Mount Damavand is located on the tectonically active thrust and fold belt of the Alborz Mountains.
It is a massive stratovolcano with a volume of about 400 cubic kilometers and consists of a younger cone that was constructed during the past 600,000 years above an older, 1.78 million years old edifice, remnants of which were previously thought to be part of a caldera.
Mount Damavand has onlyu few flank vents. Most activity has been from the summit crater, which has erupted a series of radial lava flows, mostly of trachyandesite composition. Most eruptions of Mount Damavand seen to have been effusive, and only one significant explosive dposit is known, a welded ignimbrite that was produced about about 280,000 years ago.
The latest activity occurred about 7300 years ago and produced lava flows from the summit crater that cover the western flank.
At 5,671 meters (18,606 feet), Mount Damavand is the highest peak in Iran and commonly referred to as the “roof of Iran.” Located in the Alborz range, this volcano is more than just one of the country’s spectacular natural wonders. Damavand plays a prominent role in Iranian folklore, namely in Ferdowsi’s epic poem Shahnameh. In one legend, evil tyrant Zahak is imprisoned here after being defeated in a revolt. It’s also the site where legendary hero Arash the Archer shoots an arrow to define the border between the disputing lands of Iran and Turan. These days, Mount Damavand is depicted on both the reverse side of the 10,000 rial note and Damavand-brand bottled water.
Climbing to the summit of Damavand is the desire of many professional climbers and hikers all around the world. Not only its technical challenges attract the professionals, but its breathtaking nature and landscapes call for semi-professionals as well. Also in recent years and with the growing number of tourists traveling to Iran, Trekking Iran Nature has become a trend.
An ideal hiking itinerary to Damavand would take about four to five days, though accomplished and physically fit hikers may be able to reach the summit in the better part of two days. Culture Trip photographer Sina Abasnejad trekked Damavand on a four-day tour with Alibabatrek, a team of experts who lead both culture and nature tours. “We had to go through acclimatization climbs to avoid any altitude sickness, which means we would climb higher than our rest stops then come back down in order for us to get used to the altitude,” he says of the experience. As the must-hike mountain in Iran, shelters, camps, and guest houses are available along the way, one of the best of which is Polur Complex (named after the village), built by the Iran Mountaineering Federation.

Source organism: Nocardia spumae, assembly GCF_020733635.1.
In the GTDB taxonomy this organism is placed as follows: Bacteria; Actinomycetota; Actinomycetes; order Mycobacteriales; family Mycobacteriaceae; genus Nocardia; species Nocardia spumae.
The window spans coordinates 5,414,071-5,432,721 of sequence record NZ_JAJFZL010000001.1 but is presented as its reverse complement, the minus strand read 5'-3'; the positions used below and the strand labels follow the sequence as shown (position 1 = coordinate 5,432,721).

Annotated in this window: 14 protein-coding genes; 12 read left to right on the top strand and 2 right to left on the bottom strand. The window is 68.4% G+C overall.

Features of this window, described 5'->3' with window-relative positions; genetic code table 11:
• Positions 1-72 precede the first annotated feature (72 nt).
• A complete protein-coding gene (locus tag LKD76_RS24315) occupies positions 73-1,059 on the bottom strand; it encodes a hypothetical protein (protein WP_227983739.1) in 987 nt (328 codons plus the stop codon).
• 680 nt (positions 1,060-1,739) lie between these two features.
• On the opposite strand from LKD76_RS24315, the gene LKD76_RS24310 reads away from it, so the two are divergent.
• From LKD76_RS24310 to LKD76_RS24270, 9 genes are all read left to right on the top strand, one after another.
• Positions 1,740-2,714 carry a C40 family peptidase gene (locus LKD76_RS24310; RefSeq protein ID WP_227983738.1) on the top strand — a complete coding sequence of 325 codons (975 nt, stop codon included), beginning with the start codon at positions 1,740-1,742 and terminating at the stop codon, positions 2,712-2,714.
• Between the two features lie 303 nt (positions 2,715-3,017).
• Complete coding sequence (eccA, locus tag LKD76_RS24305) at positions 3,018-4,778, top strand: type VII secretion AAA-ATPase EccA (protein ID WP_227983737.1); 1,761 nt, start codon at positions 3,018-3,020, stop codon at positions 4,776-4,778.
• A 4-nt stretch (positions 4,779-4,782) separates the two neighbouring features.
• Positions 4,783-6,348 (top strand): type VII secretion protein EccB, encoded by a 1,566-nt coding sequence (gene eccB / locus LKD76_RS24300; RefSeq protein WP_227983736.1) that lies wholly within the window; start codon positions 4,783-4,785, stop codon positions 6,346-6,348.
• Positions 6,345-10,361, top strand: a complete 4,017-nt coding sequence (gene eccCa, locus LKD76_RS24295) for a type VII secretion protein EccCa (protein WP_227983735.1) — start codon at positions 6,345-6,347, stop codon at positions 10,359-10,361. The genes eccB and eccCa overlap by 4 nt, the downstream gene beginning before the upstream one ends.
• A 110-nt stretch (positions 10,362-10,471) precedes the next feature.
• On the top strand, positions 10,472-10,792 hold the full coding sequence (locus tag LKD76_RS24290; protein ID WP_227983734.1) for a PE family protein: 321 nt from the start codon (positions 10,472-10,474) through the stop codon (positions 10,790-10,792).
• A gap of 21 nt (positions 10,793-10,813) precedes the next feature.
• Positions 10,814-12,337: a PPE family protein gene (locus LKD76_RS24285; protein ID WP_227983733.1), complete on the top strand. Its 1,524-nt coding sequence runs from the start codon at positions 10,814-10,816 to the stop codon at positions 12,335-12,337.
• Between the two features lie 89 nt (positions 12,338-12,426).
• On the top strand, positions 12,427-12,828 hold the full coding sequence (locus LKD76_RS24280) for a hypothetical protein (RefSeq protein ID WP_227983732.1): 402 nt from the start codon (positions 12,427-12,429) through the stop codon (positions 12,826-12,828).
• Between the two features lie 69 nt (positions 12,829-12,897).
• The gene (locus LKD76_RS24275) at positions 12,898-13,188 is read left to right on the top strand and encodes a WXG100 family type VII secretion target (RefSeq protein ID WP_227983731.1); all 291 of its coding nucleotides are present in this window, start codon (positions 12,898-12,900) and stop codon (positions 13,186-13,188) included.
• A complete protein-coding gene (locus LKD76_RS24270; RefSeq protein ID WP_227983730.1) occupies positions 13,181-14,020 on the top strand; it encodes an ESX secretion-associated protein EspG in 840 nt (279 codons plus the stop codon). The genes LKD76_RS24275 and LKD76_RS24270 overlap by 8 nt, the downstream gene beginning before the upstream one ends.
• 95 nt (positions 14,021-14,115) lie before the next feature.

The following information of this article is for those who want to climb Mount Damavand and they need to know the basics like: familiarity with the route, food program, carrying backpack and equipment, acclimation and its approaches, drinking water, the most essential equipment that should be provided, physical and the environment hazards. It’s vital to know, what level of physical fitness you need to have; In what months of the year you should climb; What days of the week you should climb; The climbing should start at what time of the day and what pace; And many more basics.
A trek to the “roof of Iran” is sure to be one of the most memorable and unique experiences you’ll have while visiting. You’ll not only have an unbeatable sense of accomplishment, but you will have also earned the utmost respect of any Iranian you meet thereafter, which is perhaps even more satisfying.
Sufficient physical fitness is the first necessary condition to climb Mount Damavand. Climbing the Damavand Summit from the southern route is an almost easy climb for those who regularly go hiking and trekking and have enough physical fitness. Of course, the sulfur gas spill near the summit might need more effort for the final climb.
Volcanologist from Geneva climbed Damavand on 12 July 1993 and 1 August 1999. They observed a small, powerful fumarolic vent on the S rim of the crater, which emitted SO2-rich gases at a temperature of about 50°C.
Sulfur deposits were present on the surrounding slopes. The summit crater itself was about 150 m wide and 20 m deep, and contained a 40-m-diameter frozen lake in the bottom.
There is o permanent glacier because the climate is too dry, but there are patches of hardened perennial snow (névés).
Vertical coal deposits were found on the N flank below 2,450 m elevation, reaching thicknesses of tens of meters. Above 4,000 m elevation huge blocks were seen that probably had fallen and rolled down from 1 km above. Just below the summit, large sulfur-bearing blocks were found. Within 100 m of the N rim of the summit pblocks of pure sulfur were found.
If you are entering this area for the first time, it is better to climb with locals or co-climbers who are familiar with the area. Although there is a vivid path along the climb, but the gravel stones in the path, sudden changes in the weather, and other unexpected issues may cause problems during the climb. The easiest way to climb Damavand is from the southern route, with better facilities for climbers in Rineh and Poloor village.